When creating an estate plan, the textbook advice is to “keep it as fair as possible.” Typically, this refers to portioning out your estate into even chunks for your beneficiaries. Particularly if you have multiple adult children, unequal inheritances have the potential to turn into serious grievances within the family after you die.
However, more and more Americans are electing to leave unequal inheritances to their adult children. According to Considerable, two-thirds of Americans say that in specific situations an uneven split of the estate plan is the correct plan.
Care and relationships are what counts
A big driver behind unequal estate plan splitting is the issue of eldercare. Particularly with multiple adult children in the picture, it is very possible that some children end up participating more in taking care of their parents than others. Many Americans believe that the child who does the most for the parents in old age deserves the biggest slice of the inheritance pie.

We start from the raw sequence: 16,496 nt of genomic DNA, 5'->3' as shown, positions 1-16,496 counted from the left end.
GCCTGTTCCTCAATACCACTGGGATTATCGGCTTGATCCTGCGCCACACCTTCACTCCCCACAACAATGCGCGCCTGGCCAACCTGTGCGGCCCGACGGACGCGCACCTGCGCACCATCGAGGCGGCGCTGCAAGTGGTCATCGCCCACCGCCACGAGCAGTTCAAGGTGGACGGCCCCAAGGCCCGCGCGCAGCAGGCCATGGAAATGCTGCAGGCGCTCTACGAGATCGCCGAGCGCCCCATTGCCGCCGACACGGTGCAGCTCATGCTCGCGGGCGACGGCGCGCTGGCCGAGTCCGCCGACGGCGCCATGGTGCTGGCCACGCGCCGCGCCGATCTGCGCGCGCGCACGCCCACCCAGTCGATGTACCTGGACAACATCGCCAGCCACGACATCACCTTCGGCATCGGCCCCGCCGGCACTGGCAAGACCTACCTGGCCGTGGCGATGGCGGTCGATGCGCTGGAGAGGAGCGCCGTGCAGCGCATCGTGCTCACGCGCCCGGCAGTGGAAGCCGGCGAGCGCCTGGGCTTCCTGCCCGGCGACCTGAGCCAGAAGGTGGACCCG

Many Americans also believe in treating stepchildren differently from biological or adopted children. That is, many people would leave a bigger inheritance to their blood family as compared to a blended one.
Money also matters
Surprisingly enough, the profession of adult children may also be a big factor in some Americans’ estate plans. For instance, a banker typically makes more than a public school teacher. In the event that an estate planner has one child in finance and the other in education, the planner may choose to leave the public school teacher a bigger inheritance since the banker already makes more money.